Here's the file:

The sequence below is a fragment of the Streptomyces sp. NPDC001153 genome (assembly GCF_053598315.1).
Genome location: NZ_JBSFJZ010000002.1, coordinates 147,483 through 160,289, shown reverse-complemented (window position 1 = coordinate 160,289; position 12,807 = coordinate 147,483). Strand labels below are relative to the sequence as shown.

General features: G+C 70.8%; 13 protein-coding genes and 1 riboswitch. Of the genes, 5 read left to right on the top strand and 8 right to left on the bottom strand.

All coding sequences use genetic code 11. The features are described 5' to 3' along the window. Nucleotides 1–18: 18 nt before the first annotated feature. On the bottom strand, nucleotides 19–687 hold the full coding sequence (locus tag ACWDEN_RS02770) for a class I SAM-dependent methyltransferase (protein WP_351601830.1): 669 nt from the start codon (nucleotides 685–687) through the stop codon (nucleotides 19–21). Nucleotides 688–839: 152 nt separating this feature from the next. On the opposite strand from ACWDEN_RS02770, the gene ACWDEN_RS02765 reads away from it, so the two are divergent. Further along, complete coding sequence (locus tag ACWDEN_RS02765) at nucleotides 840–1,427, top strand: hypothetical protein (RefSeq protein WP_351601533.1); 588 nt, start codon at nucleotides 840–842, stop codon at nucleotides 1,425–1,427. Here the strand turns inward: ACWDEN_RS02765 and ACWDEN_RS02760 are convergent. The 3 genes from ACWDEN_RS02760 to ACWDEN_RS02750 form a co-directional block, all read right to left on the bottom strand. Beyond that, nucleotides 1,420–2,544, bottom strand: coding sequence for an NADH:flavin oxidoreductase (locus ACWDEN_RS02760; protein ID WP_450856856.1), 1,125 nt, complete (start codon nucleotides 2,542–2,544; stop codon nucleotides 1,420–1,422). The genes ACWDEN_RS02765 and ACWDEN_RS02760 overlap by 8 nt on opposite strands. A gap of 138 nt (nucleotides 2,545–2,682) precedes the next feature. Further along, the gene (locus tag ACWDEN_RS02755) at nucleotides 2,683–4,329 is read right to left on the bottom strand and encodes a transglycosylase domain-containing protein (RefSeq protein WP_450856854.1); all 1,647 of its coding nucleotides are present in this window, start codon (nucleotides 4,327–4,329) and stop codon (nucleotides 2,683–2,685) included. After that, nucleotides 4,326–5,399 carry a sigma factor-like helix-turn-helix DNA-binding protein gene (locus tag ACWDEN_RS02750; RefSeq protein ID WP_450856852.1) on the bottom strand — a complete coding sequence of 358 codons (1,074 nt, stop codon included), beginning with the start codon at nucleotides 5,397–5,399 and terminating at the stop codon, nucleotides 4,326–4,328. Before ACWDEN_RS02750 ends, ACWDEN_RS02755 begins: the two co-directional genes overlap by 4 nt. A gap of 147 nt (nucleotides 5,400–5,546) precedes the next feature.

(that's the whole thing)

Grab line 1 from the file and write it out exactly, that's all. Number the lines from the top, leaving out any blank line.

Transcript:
The sequence below is a fragment of the Streptomyces sp. NPDC001153 genome (assembly GCF_053598315.1).